Social Question

MyNewtBoobs's avatar

When having dinner with friends, how much do you need to include everyone in the conversation?

Asked by MyNewtBoobs (19031points) October 18th, 2010

Last night, I went over to my fathers house for dinner with him, his wife, and a couple my father and his wife are friends with. The couple and my father and his wife all work in the same industry and spend quite a lot of time dealing with each other as colleagues. The whole night was shop talk, no one asked me how I was doing or what was going on with me. Was this rude of them, or is it fine to steer the conversation towards what the majority wants to talk about?

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13 Answers

gingerlicious's avatar

I always try to make sure everyone joins in and that there is no embarrassing pauses of have anyone feeling left out in a conversation.

jrpowell's avatar

That is how it has always been with me. You get a bunch of co-works together and people talk about what they know. It sucks for the other people but it always seems to happen. Next time you might want to load up on some interesting news topics before you find up in the same situation.

partyparty's avatar

Your father and his wife were host/hostess, and as such they should have included you in their conversation, by chatting about topics they know you are interested in.
I understand they were co-workers, but you most certainly should not have been excluded.
It is up to the host and hostess to make you feel comfortable. Clearly this didn’t happen.

MyNewtBoobs's avatar

@partyparty I’m not interested in their shop talk, but I do know enough that if I want to be part of the conversation I can be. That might have been part of why they did it.

JilltheTooth's avatar

I’m absolutely with @partyparty on this. I mean, really, the username and avatar say it all! :-)

I host Thanksgiving dinner ebery year with a very diverse group and I really try to see that everyone is included in the conversation. Basic good manners.

partyparty's avatar

@JilltheTooth Yes I do host many parties, and it is hard work, but I always make sure my guests are smiling, well fed, introduced to everyone and included in the whole evening.
I may be exhausted at the end of the evening, but I am sure my guests will have enjoyed themselves. That is my job as hostess.
As you say, it is basic good manners.

lucillelucillelucille's avatar

I try to include everyone.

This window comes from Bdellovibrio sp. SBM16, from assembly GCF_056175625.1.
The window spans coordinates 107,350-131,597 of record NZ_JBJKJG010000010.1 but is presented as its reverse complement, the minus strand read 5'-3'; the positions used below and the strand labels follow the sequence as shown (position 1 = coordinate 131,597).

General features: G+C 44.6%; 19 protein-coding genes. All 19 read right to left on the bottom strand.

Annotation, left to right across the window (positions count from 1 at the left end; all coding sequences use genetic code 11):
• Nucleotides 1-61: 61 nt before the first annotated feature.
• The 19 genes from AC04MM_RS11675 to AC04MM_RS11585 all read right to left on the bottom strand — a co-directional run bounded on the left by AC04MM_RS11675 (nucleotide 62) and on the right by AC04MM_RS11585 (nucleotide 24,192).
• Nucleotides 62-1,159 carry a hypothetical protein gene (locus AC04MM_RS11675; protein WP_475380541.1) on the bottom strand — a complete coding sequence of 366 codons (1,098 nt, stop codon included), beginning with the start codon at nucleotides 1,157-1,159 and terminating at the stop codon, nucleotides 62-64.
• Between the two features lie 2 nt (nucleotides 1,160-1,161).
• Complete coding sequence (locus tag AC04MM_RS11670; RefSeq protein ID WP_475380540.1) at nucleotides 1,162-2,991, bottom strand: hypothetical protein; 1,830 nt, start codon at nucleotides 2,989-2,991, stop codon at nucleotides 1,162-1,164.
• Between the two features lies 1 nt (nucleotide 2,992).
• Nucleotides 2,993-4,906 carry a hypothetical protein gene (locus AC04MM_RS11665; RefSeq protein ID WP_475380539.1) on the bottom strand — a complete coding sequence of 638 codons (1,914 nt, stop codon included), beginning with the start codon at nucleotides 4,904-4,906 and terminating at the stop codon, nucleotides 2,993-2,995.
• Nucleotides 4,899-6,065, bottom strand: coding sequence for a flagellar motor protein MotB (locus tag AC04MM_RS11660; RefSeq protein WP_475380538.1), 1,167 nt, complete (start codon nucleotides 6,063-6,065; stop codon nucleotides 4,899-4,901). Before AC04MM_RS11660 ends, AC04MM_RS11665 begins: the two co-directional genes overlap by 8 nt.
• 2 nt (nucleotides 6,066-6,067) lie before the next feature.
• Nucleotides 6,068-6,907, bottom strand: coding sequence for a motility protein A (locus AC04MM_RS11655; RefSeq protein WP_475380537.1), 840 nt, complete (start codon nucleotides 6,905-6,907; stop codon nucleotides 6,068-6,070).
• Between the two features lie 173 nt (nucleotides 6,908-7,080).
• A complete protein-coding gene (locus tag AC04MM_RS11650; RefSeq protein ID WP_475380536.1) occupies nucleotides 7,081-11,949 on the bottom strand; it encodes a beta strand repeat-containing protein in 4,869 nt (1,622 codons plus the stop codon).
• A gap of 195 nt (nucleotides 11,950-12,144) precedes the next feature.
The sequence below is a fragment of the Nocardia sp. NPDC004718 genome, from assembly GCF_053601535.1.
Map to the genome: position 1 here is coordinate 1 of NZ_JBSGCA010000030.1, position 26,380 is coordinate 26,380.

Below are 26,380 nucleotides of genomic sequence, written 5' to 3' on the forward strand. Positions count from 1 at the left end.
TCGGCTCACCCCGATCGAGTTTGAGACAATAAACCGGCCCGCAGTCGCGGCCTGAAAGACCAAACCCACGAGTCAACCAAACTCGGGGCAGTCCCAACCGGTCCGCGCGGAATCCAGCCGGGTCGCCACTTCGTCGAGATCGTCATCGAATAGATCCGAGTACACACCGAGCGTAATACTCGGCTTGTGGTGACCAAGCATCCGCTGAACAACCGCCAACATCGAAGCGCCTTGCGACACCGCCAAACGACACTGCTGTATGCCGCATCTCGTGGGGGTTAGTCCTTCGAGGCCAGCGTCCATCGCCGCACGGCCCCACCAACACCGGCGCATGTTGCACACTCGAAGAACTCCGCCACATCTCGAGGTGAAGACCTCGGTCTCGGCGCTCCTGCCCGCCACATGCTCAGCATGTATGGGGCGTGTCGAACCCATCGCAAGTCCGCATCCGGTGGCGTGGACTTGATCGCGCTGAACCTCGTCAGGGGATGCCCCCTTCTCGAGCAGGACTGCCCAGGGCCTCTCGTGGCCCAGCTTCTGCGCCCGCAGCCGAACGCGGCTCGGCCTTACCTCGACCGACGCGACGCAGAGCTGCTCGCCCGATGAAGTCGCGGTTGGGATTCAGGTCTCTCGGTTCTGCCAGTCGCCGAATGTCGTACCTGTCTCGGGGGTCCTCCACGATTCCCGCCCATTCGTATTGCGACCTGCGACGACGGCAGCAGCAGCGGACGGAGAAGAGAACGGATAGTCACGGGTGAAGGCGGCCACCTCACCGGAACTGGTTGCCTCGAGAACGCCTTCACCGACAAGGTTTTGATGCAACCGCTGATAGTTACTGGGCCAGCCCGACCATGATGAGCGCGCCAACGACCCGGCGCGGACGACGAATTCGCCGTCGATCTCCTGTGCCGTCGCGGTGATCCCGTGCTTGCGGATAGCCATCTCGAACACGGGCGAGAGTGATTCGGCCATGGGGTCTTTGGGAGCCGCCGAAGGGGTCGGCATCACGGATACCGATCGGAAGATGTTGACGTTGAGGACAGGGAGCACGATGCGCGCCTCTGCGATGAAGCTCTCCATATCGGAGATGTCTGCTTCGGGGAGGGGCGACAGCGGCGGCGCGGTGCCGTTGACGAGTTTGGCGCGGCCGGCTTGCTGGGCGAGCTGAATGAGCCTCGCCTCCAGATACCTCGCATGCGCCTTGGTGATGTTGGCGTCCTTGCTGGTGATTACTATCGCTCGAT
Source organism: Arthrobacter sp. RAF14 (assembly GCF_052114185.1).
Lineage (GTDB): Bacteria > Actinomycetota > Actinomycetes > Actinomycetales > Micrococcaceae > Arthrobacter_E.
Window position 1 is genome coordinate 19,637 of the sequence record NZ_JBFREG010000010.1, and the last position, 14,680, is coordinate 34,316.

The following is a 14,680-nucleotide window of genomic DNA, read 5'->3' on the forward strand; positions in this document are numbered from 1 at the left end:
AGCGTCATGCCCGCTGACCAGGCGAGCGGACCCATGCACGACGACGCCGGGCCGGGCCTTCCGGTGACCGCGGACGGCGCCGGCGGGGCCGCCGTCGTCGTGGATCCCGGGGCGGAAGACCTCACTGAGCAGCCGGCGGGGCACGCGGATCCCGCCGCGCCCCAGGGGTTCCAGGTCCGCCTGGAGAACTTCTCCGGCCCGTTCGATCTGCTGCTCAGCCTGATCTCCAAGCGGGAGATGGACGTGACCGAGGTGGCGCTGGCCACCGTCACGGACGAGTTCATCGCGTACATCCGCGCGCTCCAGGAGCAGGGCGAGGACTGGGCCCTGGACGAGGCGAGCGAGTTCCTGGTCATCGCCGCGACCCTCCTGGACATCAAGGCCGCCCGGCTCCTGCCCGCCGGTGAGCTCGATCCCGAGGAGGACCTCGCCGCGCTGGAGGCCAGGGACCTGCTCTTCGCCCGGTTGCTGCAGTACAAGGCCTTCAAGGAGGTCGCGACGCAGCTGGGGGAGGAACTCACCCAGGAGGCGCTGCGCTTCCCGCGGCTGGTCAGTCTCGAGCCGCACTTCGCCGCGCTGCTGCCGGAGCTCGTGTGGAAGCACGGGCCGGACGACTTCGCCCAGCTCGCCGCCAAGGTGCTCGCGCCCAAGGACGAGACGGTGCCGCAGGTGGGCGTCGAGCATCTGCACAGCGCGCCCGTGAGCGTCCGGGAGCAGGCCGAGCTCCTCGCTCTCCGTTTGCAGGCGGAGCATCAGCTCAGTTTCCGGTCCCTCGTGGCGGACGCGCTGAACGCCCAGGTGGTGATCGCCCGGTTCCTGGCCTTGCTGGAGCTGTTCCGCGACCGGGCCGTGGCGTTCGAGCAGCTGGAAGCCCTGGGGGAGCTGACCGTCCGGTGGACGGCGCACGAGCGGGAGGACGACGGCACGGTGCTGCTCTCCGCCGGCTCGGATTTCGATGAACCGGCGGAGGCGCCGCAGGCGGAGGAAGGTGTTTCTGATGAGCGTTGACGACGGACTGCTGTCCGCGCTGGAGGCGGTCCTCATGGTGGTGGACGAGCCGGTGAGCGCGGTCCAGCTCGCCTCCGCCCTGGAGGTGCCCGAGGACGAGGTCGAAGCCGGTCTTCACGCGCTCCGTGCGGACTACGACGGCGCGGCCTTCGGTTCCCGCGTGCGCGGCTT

They were rude to exclude you.

Austinlad's avatar

I agree with all the advice above, but I also believe that the guest has a responsibility to mix in. Sociability is a learned skill that takes practice and yes, fearlessness – and this might have been an ideal venue to start practicing. You might have anticipated that colleagues would talk shop, and prepare by boning up on their business and how its being affected these days. Who knows – you might have brought fresh information and insight to the conversation. I know it’s hard to make yourself a part of things when you’re feeling left out, but sociability is a skill worth mastering; it will serve you the rest of your life. (By the way, I speak from experience. In my younger days I would have felt, and still do sometimes, exactly the way you did.)

jrpowell's avatar

@JilltheTooth :: Four out of the five people were in the conversation. One was left out.

JilltheTooth's avatar

@johnpowell ; yeah, I got that, but personally I would have tried to include all the people somehow.

CyanoticWasp's avatar

If I’m the host—as I am, rarely—I take it as a near-sacred obligation to include everyone. Even when I’m not the host, I try to be aware of who’s not involved or included in the conversation, and include them. (More often than not, it happens to be me, and then I just try to smile and appear open to conversation.) I know how uncomfortable it can feel to be the odd man out, and I try to make sure that others don’t feel that way—unless they seem to want to.

I once read an article on conversation that said a good conversationalist should be able to speak about anything at all, from “world peace” to “helicopter maintenance”. And I’ve actually started some conversations along the lines of “Would you like to discuss world peace, helicopter maintenance, or some other topic of your choosing?” Usually the person is so hooked by that one topic that they weren’t expecting that they ask me if I’m in the helicopter business, and then we start a conversation about who-knows-what (starting with “no, I’m not in that business; what do you do?” etc.).

But here in Connecticut there are several companies who build, test and make control systems for helicopters, and once I tried that conversational gambit on someone I didn’t know… and got a dissertation on helicopter maintenance. So I tend to raise other topics now as potential starters.

downtide's avatar

If I’m at a party I talk to everybody. No-one gets left out if I’m there, and if I notice someone being left out by others I’ll keep them company.

Rhodentette's avatar

If I have people around to dinner, I’ll make sure that everyone at the table is involved in the conversation. My partner helps out with this because he’s also quite well socialised. I often find we have to “pick up the slack” for some of our guests who are not as well socialised. Those are the ones who’ll talk shop the whole evening or tie up vast chunks of the conversation telling everyone about their latest gadget and why it’s so great.

There is most definitely a reciprocal relationship between guests and hosts, but as a host, I wouldn’t want people leaving my party thinking what a boring time they’d had because they weren’t included in the conversations.

I’ve been on the receiving end of some of this myself and that’s part of why I make sure that everyone talks to everyone else, or we’re all talking about something that exclude one person. That just sucks.

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